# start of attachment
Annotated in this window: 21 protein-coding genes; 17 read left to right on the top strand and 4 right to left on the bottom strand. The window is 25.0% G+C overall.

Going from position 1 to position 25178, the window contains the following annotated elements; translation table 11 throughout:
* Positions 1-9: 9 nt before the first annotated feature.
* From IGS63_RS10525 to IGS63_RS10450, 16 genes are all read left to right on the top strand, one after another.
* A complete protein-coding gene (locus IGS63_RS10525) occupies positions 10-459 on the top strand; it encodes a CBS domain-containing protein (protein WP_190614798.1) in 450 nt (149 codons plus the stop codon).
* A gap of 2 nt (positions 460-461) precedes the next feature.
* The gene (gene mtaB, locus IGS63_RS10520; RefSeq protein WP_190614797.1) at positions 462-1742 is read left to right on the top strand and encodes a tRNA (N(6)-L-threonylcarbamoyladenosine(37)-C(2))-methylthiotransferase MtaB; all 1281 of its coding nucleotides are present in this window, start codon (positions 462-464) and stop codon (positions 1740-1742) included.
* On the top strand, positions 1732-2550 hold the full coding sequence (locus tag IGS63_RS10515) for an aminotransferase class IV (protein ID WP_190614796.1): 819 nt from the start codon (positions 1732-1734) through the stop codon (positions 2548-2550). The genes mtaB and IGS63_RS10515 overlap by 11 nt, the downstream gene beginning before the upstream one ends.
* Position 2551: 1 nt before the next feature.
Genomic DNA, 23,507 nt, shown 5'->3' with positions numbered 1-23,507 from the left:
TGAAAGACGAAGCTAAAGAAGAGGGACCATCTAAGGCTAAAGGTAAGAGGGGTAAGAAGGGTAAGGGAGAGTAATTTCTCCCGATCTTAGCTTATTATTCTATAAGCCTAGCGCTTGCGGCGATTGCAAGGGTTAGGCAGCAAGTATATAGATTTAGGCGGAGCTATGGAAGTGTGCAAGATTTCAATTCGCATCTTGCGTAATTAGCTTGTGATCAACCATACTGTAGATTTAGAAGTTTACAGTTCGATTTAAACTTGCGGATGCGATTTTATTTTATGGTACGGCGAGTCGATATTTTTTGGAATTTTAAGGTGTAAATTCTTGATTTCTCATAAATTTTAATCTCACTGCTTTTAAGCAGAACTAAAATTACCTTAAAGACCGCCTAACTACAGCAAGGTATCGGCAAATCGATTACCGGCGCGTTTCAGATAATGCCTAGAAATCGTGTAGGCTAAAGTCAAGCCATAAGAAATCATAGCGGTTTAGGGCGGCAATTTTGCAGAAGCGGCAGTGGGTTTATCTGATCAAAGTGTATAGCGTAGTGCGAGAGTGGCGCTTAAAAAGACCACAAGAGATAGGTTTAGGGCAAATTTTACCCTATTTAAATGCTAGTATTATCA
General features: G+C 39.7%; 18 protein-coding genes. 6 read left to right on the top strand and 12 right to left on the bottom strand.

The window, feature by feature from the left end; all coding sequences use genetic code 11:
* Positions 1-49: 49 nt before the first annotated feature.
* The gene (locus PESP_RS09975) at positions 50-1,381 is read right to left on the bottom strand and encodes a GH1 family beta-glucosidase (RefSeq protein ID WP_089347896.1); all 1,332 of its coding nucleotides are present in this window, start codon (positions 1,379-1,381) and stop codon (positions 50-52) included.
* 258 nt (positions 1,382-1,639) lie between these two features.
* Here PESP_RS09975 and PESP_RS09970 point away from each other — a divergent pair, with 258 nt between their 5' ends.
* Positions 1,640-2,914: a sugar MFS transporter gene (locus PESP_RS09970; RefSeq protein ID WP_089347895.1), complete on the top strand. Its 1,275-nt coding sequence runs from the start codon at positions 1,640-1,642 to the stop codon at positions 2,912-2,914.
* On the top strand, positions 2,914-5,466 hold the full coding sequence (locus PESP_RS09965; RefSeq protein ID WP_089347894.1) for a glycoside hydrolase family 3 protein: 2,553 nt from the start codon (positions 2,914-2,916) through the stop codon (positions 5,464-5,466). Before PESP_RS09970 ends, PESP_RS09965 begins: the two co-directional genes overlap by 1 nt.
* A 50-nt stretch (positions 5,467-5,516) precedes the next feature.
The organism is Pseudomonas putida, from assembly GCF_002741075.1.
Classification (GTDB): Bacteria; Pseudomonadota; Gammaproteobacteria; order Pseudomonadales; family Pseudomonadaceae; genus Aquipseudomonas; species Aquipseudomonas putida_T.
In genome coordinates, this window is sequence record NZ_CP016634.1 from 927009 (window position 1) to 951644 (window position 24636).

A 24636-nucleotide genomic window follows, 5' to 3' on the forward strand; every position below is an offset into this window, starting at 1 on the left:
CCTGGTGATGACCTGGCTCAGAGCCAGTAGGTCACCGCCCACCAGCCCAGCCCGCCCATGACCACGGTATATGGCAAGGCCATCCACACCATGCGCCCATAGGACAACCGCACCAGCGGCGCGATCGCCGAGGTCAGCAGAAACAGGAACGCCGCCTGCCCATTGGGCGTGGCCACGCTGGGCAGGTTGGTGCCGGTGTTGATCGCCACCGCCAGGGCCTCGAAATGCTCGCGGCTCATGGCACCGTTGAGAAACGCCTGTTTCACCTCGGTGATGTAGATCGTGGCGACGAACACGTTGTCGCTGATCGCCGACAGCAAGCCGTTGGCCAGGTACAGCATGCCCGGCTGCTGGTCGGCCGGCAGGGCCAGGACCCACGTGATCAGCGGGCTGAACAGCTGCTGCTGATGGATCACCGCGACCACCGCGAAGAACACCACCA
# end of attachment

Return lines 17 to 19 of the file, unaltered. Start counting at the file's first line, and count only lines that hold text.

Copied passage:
* Here PESP_RS09975 and PESP_RS09970 point away from each other — a divergent pair, with 258 nt between their 5' ends.
* Positions 1,640-2,914: a sugar MFS transporter gene (locus PESP_RS09970; RefSeq protein ID WP_089347895.1), complete on the top strand. Its 1,275-nt coding sequence runs from the start codon at positions 1,640-1,642 to the stop codon at positions 2,912-2,914.
* On the top strand, positions 2,914-5,466 hold the full coding sequence (locus PESP_RS09965; RefSeq protein ID WP_089347894.1) for a glycoside hydrolase family 3 protein: 2,553 nt from the start codon (positions 2,914-2,916) through the stop codon (positions 5,464-5,466). Before PESP_RS09970 ends, PESP_RS09965 begins: the two co-directional genes overlap by 1 nt.